On the other hand, I have some slight beef with Martin. I don’t think Brother Hal absolutely had to die. Yes, his death leads to the theft of the sword and is the catalyst that pushes Samkim and Arula out the door and eventually puts them into Mara’s path, and yes, this fateful meeting is crucial in Mara’s decision to take up residence in Redwall, and I could even argue that Mara and Urthwyte might not have been able to take Salamandastron without the extra Guosssom recruited by Samkim. A lot of things proceed from this death. But would it really have changed the course of history if Martin had maybe told Brother Hal to duck? This is my problem with the whole “He has a plan, trust the process!” mindset, in our world as much as in Martin’s, because I think Martin’s time would have been better spent protecting one life rather than arranging for the surviving friends to pursue a vengeful track that ultimately served a larger goal. The stoats could have missed their shot and still have fled into the woods with the sword to escape retribution. Samkim and Arula could still have gone after them to retrieve the sword, and things could have proceeded exactly as they do, except that Brother Hal would still be alive – though of course he might then have died slowly of the Dryditch Fever, so maybe, all things considered, Martin was actually doing him a solid. I don’t know how strong Martin’s prophetic skills are; I don’t know if he could have foreseen the arrival of the Fever or if he knew enough to see the inciting factor in Samkim’s and Arula’s quest, though he certainly knew enough to predict Mara’s arrival at the Abbey.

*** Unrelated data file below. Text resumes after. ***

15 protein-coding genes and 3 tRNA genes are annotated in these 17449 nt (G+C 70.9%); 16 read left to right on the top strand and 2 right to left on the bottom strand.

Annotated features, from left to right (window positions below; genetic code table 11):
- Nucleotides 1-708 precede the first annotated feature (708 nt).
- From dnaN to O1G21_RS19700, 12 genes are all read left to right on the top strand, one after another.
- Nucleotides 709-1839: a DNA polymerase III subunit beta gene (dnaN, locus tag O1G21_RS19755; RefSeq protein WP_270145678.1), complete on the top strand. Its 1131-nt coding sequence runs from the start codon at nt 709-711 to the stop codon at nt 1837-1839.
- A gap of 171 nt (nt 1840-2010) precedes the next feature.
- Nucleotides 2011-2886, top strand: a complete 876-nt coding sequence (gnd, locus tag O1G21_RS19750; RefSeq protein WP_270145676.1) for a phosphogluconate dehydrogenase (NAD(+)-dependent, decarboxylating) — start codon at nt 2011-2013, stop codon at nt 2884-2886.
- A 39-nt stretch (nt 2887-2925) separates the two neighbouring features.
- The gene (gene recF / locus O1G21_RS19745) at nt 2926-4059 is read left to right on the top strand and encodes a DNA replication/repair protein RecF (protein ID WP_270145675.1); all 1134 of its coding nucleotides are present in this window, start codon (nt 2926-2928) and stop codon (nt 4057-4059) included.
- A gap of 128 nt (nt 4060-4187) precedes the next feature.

Would it be nice to have more transparency around Martin’s actual post-grave abilities? I don’t know that either. Right now my feeling is that Martin has just the right amount of mysticism: unknown enough to be intriguingly mysterious, strong enough to intervene in times of crisis, gentle enough to inspire trust, both in the characters and in the readers. I don’t have a raging need to know more. Even if I’ve just spent a paragraph nitpicking one of his iffier decisions, I always feel better when Martin shows up. He walks in spirit beside the children and grandchildren and great-grandchildren of the creatures he knew in life, passing the torch to each successive generation and often encouraging the unlikeliest warriors, coaxing them into the best versions of themselves. Even if he was never officially the Abbey leader, he is the most trusted figure in Redwall history. We don’t always deserve him, but he is absolutely the hero we need. He always has been.

Of course, having finished book five, I am now looking at book six, which is Martin the Warrior, and I know it’s going to ruin my life and plow my optimism right into the ground. (Lovingly.) Wish me luck.